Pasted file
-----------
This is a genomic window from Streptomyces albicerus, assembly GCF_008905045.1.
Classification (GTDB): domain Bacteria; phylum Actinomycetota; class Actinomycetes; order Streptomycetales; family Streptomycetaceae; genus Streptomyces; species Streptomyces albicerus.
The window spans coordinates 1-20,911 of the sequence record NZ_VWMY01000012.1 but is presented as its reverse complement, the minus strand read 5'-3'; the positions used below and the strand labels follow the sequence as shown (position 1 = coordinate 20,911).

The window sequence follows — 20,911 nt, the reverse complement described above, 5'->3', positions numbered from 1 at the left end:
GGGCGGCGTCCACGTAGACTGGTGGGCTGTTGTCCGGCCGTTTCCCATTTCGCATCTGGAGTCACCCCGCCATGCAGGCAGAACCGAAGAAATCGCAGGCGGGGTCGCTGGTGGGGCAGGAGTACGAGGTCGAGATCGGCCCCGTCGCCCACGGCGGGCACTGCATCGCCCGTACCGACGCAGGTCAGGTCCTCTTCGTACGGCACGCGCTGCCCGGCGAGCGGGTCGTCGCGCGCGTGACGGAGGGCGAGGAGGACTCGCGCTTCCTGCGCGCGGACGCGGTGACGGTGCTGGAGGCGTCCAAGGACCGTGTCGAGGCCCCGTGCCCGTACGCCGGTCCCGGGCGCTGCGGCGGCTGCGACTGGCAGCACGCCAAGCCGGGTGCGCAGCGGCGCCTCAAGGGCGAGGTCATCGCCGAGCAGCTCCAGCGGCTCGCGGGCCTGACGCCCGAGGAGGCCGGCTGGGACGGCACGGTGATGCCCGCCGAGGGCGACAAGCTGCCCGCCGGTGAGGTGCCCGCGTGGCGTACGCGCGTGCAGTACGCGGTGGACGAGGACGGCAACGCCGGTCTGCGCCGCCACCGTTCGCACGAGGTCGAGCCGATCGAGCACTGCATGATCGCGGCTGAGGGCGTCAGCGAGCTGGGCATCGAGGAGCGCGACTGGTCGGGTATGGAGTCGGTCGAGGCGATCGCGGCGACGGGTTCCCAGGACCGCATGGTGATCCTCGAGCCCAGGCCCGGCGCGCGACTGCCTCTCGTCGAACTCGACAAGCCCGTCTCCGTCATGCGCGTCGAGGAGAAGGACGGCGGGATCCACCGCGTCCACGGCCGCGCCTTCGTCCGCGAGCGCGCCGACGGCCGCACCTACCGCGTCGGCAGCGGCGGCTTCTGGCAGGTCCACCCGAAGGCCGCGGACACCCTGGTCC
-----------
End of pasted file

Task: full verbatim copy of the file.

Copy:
This is a genomic window from Streptomyces albicerus, assembly GCF_008905045.1.
Classification (GTDB): domain Bacteria; phylum Actinomycetota; class Actinomycetes; order Streptomycetales; family Streptomycetaceae; genus Streptomyces; species Streptomyces albicerus.
The window spans coordinates 1-20,911 of the sequence record NZ_VWMY01000012.1 but is presented as its reverse complement, the minus strand read 5'-3'; the positions used below and the strand labels follow the sequence as shown (position 1 = coordinate 20,911).

The window sequence follows — 20,911 nt, the reverse complement described above, 5'->3', positions numbered from 1 at the left end:
GGGCGGCGTCCACGTAGACTGGTGGGCTGTTGTCCGGCCGTTTCCCATTTCGCATCTGGAGTCACCCCGCCATGCAGGCAGAACCGAAGAAATCGCAGGCGGGGTCGCTGGTGGGGCAGGAGTACGAGGTCGAGATCGGCCCCGTCGCCCACGGCGGGCACTGCATCGCCCGTACCGACGCAGGTCAGGTCCTCTTCGTACGGCACGCGCTGCCCGGCGAGCGGGTCGTCGCGCGCGTGACGGAGGGCGAGGAGGACTCGCGCTTCCTGCGCGCGGACGCGGTGACGGTGCTGGAGGCGTCCAAGGACCGTGTCGAGGCCCCGTGCCCGTACGCCGGTCCCGGGCGCTGCGGCGGCTGCGACTGGCAGCACGCCAAGCCGGGTGCGCAGCGGCGCCTCAAGGGCGAGGTCATCGCCGAGCAGCTCCAGCGGCTCGCGGGCCTGACGCCCGAGGAGGCCGGCTGGGACGGCACGGTGATGCCCGCCGAGGGCGACAAGCTGCCCGCCGGTGAGGTGCCCGCGTGGCGTACGCGCGTGCAGTACGCGGTGGACGAGGACGGCAACGCCGGTCTGCGCCGCCACCGTTCGCACGAGGTCGAGCCGATCGAGCACTGCATGATCGCGGCTGAGGGCGTCAGCGAGCTGGGCATCGAGGAGCGCGACTGGTCGGGTATGGAGTCGGTCGAGGCGATCGCGGCGACGGGTTCCCAGGACCGCATGGTGATCCTCGAGCCCAGGCCCGGCGCGCGACTGCCTCTCGTCGAACTCGACAAGCCCGTCTCCGTCATGCGCGTCGAGGAGAAGGACGGCGGGATCCACCGCGTCCACGGCCGCGCCTTCGTCCGCGAGCGCGCCGACGGCCGCACCTACCGCGTCGGCAGCGGCGGCTTCTGGCAGGTCCACCCGAAGGCCGCGGACACCCTGGTCC